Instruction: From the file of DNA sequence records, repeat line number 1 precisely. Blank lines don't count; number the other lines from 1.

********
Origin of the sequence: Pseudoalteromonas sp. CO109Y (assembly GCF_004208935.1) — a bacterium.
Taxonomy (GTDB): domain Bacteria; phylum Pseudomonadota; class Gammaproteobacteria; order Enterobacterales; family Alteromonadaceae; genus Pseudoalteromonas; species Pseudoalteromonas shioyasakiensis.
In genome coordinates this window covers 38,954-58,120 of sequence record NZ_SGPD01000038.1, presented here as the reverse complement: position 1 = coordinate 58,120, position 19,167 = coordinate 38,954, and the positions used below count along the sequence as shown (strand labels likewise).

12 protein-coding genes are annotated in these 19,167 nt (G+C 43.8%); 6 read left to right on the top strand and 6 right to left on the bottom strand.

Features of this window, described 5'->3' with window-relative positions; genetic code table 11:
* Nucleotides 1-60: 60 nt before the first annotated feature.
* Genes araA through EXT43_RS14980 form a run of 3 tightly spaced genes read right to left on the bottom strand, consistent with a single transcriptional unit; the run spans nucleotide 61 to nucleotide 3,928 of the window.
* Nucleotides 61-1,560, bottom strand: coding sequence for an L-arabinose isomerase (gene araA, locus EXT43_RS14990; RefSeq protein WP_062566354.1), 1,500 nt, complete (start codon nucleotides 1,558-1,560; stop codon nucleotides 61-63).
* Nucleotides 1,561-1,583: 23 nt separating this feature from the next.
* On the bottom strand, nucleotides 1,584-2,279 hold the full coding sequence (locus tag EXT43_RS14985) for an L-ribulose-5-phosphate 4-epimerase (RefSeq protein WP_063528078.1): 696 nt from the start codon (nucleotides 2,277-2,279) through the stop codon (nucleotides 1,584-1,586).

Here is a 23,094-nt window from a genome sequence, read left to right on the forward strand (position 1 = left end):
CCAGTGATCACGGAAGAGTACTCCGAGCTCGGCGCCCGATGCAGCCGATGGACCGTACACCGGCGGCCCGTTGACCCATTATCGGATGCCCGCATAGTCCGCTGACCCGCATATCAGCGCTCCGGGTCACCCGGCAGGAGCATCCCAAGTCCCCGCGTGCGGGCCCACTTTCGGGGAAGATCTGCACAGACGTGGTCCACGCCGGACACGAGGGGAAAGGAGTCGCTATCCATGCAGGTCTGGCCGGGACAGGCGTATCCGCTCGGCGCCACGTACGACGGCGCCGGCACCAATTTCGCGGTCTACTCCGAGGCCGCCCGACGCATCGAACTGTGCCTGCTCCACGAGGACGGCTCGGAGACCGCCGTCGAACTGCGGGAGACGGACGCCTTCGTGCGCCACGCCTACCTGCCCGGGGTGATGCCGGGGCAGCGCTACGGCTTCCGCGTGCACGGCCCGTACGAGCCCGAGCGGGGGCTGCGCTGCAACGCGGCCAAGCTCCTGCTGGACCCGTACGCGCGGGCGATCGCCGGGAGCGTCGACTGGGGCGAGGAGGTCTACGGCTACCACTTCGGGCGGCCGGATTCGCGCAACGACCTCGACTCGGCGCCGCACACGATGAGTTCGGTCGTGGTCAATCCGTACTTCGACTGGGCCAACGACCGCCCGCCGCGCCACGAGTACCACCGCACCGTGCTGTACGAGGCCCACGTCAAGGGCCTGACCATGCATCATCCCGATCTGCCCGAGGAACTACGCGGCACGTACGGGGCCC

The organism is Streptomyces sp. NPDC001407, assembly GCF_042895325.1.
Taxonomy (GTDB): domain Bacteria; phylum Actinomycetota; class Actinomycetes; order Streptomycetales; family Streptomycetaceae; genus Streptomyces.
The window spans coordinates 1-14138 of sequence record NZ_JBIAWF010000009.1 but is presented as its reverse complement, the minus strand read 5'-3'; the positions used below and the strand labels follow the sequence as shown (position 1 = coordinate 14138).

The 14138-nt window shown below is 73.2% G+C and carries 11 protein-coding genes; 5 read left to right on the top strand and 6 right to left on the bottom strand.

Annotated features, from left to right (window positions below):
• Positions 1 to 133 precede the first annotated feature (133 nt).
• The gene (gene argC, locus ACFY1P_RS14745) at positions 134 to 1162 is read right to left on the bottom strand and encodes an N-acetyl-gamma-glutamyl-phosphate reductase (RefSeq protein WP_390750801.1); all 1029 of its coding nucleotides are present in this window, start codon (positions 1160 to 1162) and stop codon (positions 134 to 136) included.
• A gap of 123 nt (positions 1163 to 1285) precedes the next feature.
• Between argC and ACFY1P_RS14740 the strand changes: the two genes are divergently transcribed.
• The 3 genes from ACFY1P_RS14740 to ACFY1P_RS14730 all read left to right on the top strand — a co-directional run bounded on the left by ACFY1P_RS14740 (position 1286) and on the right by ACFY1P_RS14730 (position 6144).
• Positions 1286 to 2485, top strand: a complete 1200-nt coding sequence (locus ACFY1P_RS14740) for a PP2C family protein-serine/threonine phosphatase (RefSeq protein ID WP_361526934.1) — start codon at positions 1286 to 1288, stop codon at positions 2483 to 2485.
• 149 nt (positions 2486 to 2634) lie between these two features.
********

Origin of the sequence: Pseudoalteromonas sp. CO109Y (assembly GCF_004208935.1) — a bacterium.